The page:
New Horizons Now Sees Pluto’s Moons Kerberos and Styx

May 18, 2015

As New Horizons space probe approaches Pluto, it has finally spotted two of the planet’s most recently discovered moons, Kerberos and Styx.

New Horizons' LORRI instrument took this photo of Pluto and all of its moons. Credit: NASA/Johns Hopkins University Applied Physics Laboratory/Southwest Research Institute

New Horizons space probe launched in 2006 and is now only 88 million kilometres from Pluto and its moons. As it approaches the system, it is able to spot more and more details with its Long Range Reconnaissance Imager (LORRI).

This is important because after the New Horizons mission was done planning and launched, four new Pluto’s moons have been discovered. Not only are we unable to determine the exact size of some of them, because they are too small and too distant, but this presents a potential danger for New Horizons probe.

Recently, New Horizons has possibly spotted ice caps on Pluto’s poles. Now, as it approaches the dwarf planet, it could potentially discover previously unseen moons or even planetary rings.

Kerberos and Styx were discovered in 2011 and 2012, respectively. The former has diameter of only 14 to 44 kilometres and the latter is 8 to 28 kilometres wide. These are the most accurate values we can observe from Earth at the moment, but as New Horizons’ July 14 flyby of the system approaches, better observations are expected. From May 15 until two months after the flyby, New Horizons’ LORRI camera will be able to take better images than Hubble Space Telescope.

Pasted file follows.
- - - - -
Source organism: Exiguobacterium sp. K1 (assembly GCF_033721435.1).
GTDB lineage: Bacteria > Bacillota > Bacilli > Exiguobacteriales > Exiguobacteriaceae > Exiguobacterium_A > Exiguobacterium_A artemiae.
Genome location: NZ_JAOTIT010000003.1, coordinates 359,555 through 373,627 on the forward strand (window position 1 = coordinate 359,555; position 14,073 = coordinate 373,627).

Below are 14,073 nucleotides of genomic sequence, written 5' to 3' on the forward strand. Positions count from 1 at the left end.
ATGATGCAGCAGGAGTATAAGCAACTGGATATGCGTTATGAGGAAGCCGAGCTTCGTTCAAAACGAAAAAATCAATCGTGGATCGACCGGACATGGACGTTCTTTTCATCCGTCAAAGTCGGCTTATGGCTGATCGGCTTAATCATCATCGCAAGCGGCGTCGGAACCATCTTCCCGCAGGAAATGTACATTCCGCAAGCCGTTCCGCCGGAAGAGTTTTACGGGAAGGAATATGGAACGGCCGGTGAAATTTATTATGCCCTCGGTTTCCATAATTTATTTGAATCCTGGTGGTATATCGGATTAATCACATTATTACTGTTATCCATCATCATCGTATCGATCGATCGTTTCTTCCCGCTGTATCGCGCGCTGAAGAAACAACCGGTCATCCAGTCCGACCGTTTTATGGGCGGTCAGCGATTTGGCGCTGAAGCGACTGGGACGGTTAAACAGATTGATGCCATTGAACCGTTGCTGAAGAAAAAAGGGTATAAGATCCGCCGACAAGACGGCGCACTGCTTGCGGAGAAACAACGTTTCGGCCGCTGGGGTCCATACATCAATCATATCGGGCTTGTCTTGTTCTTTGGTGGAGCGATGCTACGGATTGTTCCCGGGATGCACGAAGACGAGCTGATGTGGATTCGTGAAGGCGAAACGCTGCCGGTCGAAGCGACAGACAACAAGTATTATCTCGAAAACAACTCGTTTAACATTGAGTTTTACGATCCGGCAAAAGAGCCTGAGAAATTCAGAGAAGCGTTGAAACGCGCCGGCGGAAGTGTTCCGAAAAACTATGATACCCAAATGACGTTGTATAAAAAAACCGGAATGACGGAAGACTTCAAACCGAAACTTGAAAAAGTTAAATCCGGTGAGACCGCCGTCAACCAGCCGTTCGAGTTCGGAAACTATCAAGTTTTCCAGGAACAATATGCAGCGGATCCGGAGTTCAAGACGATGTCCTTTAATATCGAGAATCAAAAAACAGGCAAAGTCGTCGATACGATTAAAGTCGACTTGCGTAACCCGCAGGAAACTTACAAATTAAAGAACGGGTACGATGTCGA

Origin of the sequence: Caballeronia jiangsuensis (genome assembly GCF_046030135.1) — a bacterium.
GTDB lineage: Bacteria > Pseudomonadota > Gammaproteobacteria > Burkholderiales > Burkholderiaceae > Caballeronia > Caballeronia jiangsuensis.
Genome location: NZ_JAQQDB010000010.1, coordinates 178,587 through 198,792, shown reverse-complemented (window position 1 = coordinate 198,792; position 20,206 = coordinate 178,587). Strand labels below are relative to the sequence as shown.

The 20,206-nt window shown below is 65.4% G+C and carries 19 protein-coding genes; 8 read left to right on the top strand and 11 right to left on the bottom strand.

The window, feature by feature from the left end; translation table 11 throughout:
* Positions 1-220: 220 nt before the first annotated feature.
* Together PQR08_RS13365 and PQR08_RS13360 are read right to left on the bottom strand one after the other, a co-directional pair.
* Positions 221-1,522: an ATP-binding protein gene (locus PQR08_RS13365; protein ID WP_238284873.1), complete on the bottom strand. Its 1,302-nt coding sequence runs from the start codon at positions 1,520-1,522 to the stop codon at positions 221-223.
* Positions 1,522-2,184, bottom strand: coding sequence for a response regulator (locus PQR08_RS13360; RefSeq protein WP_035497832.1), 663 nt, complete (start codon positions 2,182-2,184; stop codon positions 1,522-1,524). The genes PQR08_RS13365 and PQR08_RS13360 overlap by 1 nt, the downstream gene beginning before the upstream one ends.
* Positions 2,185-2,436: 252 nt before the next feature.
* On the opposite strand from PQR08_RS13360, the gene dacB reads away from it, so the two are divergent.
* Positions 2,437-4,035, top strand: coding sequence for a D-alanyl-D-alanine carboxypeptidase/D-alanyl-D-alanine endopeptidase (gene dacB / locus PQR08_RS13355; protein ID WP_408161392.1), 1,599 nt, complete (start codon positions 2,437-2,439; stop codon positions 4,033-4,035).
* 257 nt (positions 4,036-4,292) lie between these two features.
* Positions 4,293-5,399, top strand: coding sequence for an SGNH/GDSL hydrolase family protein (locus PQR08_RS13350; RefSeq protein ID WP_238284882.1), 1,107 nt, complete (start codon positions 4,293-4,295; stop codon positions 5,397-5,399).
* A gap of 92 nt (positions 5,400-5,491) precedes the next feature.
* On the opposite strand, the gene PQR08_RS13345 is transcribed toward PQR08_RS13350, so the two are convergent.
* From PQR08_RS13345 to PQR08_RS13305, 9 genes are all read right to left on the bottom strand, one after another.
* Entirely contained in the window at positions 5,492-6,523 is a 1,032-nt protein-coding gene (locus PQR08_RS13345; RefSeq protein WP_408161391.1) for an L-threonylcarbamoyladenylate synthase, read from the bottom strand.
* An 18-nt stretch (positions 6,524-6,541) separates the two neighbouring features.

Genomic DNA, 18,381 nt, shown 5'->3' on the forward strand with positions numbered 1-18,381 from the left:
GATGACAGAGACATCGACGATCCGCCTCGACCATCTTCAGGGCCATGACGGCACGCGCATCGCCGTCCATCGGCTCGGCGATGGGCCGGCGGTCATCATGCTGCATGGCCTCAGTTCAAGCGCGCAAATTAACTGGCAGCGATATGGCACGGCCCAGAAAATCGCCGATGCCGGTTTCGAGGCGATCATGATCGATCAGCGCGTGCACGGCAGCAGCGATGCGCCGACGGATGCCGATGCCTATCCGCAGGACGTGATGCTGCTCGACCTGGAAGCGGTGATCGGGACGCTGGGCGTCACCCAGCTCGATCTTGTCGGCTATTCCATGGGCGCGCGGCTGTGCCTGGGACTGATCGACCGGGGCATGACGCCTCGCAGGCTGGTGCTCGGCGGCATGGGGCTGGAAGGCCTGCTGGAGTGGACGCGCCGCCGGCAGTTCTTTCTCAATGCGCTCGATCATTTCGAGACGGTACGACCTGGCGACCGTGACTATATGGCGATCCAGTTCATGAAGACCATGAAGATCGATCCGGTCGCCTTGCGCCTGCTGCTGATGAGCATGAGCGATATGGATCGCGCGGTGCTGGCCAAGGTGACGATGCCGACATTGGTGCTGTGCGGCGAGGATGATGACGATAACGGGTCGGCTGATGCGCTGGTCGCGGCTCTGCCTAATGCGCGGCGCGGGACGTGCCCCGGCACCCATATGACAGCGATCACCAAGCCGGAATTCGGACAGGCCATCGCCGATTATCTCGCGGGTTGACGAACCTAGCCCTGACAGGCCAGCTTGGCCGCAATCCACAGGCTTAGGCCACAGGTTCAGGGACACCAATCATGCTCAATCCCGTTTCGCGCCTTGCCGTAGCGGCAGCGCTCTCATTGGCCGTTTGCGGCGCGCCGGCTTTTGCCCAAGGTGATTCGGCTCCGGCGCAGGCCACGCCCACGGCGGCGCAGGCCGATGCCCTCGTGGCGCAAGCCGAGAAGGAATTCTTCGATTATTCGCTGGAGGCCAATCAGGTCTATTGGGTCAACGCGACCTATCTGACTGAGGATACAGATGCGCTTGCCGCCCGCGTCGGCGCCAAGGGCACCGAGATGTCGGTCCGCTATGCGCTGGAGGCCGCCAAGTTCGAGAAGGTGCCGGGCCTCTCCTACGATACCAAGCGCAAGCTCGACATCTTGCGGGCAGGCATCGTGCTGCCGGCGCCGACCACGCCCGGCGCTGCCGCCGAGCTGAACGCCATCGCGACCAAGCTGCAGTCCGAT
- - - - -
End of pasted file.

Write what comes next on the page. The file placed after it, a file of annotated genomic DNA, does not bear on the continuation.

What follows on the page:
“New Horizons is now on the threshold of discovery,” said mission member John Spencer, of the Southwest Research Institute in Boulder, USA. “If the spacecraft observes any additional moons as we get closer to Pluto, they will be worlds that no one has seen before.”

As Pluto’s tiny moons Kerberos, Styx and before them in 2005 Nix and Hydra, have been discovered, the possibility of even smaller objects and moons in the dwarf planet’s orbit increased. This would imply that a Kuiper Belt Object collided with Pluto in the past, ejecting debris into its orbit. Charon, the largest moon of Pluto, was then created from this debris, but if there are other, significantly smaller moons, the whole system around the dwarf planet could be more complex than we thought just 10 years ago.

We are awaiting with excitement what New Horizons will find, since its flyby of Pluto is less than two months away and in the meantime, we can await more photos from its LORRI camera.

“Detecting these tiny moons from a distance of more than 88 million kilometres is amazing, and a credit to the team that built our LORRI long-range camera and John Spencer’s team of moon and ring hunters,” said Alan Stern, also of the Southwest Research Institute, who is principal investigator of the New Horizons mission.

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